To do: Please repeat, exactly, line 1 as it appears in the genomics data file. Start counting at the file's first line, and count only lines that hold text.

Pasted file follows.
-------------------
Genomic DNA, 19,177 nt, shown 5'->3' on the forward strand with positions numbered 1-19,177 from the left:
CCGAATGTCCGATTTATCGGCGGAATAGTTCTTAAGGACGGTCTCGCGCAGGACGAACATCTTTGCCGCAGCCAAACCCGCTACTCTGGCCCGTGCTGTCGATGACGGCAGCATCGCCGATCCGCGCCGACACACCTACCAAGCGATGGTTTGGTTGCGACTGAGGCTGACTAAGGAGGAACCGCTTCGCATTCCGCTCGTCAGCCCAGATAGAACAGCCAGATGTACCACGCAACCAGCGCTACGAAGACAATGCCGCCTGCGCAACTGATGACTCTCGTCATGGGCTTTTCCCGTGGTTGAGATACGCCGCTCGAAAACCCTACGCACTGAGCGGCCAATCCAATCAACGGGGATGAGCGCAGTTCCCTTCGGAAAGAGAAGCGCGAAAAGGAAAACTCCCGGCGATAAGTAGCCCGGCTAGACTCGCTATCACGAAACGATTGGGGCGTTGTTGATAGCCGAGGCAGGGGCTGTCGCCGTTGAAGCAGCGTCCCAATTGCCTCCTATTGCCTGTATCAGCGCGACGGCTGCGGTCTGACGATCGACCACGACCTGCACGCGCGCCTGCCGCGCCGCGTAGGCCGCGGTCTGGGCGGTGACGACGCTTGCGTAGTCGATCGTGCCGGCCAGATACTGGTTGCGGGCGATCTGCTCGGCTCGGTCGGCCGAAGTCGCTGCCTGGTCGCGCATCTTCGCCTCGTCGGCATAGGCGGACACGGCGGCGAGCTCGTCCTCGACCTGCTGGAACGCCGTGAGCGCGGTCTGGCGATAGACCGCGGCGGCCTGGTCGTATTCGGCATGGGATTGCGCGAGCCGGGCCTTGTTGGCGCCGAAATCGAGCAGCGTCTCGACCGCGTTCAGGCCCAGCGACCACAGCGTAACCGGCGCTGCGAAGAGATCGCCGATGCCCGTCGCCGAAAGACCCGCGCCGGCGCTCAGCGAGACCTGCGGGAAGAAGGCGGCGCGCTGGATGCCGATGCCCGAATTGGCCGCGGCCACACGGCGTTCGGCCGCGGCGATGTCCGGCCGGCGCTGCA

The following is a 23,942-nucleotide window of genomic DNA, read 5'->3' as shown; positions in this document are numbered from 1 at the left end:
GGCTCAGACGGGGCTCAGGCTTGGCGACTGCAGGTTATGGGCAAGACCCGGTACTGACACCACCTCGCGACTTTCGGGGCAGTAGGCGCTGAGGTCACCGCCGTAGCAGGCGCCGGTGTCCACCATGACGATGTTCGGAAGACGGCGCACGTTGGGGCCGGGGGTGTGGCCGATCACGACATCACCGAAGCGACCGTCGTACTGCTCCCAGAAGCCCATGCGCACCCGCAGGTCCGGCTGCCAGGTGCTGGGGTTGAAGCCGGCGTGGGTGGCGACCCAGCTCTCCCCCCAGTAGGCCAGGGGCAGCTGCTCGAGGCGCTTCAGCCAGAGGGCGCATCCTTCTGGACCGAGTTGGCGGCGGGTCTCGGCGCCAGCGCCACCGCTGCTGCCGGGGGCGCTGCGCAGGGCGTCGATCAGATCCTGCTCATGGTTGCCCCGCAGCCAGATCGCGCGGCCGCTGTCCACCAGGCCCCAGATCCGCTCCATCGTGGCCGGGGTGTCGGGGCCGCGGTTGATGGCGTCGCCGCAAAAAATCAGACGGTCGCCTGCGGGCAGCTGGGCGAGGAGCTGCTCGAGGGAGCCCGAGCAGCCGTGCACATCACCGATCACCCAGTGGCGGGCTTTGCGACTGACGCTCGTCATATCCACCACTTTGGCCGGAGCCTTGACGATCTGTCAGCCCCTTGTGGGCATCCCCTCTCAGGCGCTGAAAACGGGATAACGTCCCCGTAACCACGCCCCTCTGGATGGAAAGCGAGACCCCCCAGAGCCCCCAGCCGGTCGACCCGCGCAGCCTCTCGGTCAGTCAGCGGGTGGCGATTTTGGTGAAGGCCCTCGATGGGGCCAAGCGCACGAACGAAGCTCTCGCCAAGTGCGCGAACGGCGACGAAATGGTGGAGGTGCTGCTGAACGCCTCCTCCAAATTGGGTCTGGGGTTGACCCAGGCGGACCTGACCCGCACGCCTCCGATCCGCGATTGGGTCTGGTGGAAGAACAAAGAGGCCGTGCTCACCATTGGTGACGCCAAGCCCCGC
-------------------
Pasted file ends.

Genomic DNA, 19,177 nt, shown 5'->3' on the forward strand with positions numbered 1-19,177 from the left: